Spring fly fishing in the Smoky Mountains and Tennessee has been nothing short of phenomenal. Our guide season has really kicked into gear over the last week and we’ve been spending lots of time on the water. In fact, this post is probably several days late, but we’ll get you up to date.
Fly Fishing the Smokies
Spring hatches are in full swing. Today Charity and I were both guiding in the park and bugs started coming off around 11:00 AM and continued throughout the day. There was about a one hour lull in the activity, but overall the hatch was excellent. The weather has been beautiful and the the scenery always matches the quality of fishing.
Daffodils in front of the old Townsend cabin at the Little River trailhead
Collin Hayes learned how to catch trout in the Smokies. Heres the proof!
We’ve spent virtually all of our drift boat time on the Holston River in the past few weeks. Again, the fishing has been superb. While the number of rising trout hasn’t matched what we saw in earlier weeks, the fish are eager to take a number of sub-surface patterns. Midge pupa are among the most used imitations.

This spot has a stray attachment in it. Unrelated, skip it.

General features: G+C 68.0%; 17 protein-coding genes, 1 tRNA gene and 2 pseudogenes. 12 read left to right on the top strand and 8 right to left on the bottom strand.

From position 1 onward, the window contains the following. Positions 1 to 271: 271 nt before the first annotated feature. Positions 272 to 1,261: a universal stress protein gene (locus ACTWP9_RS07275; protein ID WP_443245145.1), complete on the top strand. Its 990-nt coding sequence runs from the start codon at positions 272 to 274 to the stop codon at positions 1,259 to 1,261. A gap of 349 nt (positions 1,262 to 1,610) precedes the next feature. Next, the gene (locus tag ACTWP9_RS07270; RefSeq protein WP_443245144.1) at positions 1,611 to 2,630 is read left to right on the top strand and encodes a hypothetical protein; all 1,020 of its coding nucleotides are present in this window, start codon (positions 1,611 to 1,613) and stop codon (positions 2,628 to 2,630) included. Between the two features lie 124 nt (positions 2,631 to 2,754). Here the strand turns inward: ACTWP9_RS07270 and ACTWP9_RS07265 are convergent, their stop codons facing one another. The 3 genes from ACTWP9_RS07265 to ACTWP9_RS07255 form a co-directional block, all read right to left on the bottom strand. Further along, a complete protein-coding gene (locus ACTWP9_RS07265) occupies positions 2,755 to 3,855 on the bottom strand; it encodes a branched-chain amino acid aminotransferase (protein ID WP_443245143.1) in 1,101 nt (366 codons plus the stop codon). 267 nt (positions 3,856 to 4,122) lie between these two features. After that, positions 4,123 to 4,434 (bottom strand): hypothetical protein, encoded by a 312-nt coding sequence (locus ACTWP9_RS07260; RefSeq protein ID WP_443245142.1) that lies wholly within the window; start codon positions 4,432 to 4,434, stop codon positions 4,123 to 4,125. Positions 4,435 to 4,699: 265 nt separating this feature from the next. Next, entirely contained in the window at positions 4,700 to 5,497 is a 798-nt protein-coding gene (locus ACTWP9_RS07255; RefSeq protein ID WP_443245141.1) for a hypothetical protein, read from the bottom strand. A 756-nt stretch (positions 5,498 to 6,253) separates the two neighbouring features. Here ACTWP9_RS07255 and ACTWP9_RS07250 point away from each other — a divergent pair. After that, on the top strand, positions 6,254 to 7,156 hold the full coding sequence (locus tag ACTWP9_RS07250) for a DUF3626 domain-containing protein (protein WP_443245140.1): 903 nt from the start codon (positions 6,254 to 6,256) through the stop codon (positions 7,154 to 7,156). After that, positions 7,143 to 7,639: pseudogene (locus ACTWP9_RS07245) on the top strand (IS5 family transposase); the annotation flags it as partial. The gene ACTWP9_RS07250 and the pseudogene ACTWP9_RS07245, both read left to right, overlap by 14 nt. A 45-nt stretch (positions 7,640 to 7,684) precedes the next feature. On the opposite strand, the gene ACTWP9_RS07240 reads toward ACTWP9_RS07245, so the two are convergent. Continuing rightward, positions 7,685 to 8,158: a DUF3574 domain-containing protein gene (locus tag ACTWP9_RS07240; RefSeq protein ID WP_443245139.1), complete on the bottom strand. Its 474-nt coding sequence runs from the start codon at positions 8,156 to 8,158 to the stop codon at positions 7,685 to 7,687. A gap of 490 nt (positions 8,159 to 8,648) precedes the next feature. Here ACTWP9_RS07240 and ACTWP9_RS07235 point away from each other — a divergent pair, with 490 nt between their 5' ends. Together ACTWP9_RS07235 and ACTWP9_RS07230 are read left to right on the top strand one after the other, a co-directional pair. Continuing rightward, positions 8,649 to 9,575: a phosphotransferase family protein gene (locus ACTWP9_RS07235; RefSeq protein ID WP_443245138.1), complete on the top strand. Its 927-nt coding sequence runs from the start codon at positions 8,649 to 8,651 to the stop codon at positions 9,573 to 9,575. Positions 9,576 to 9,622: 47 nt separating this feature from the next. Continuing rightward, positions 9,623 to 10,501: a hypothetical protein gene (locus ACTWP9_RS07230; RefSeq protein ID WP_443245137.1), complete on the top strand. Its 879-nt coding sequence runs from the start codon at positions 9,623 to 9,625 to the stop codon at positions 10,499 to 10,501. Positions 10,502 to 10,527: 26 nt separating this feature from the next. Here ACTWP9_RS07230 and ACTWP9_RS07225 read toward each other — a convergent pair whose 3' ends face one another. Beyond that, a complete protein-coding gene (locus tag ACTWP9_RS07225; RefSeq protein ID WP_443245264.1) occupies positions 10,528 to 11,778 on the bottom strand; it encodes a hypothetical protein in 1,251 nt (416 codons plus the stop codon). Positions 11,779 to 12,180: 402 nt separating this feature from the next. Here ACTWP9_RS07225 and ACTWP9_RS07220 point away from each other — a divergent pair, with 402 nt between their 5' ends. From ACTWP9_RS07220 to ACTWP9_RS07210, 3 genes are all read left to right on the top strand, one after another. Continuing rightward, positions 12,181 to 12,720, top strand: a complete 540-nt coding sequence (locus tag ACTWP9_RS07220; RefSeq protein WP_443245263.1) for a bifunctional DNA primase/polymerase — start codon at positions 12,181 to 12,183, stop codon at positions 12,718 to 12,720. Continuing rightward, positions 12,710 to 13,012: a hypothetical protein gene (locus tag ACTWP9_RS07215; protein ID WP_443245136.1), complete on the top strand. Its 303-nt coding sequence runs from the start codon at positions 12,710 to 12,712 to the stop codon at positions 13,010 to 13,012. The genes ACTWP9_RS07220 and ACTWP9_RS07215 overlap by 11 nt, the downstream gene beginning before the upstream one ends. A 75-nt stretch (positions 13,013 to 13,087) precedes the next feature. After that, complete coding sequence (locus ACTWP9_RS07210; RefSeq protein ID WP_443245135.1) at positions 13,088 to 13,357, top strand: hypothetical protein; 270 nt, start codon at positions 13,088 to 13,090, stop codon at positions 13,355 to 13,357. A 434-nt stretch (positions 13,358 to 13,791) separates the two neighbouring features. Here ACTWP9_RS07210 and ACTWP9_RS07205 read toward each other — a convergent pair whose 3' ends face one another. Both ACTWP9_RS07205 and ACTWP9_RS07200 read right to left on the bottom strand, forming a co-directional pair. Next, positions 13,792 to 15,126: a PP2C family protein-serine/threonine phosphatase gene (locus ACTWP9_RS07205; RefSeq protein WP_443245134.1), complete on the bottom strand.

Rainbows on the Holston have been strong and healthy
Mike Roper with one of the many trout he caught while learning how to fish nymphs from a drift boat.
Nymphs fished deep in riffles have hooked the most trout in the past week on the Holston, but hanging a midge larva or pupa off of a dry fly has produced as well. Last Sunday Ron Harrington scored with streamers and nymphs.
Nymphs accounted for most of the takes, but the streamers hooked the biggest fish. One rainbow measured 15″ on the boat’s tape measure. One nice brown was only slightly smaller. We haven’t seen any caddis so far but it’s still a bit early. We expect to see the hatch begin within 2-3 weeks. This hatch accounts for the best trout we catch on dry fly each season.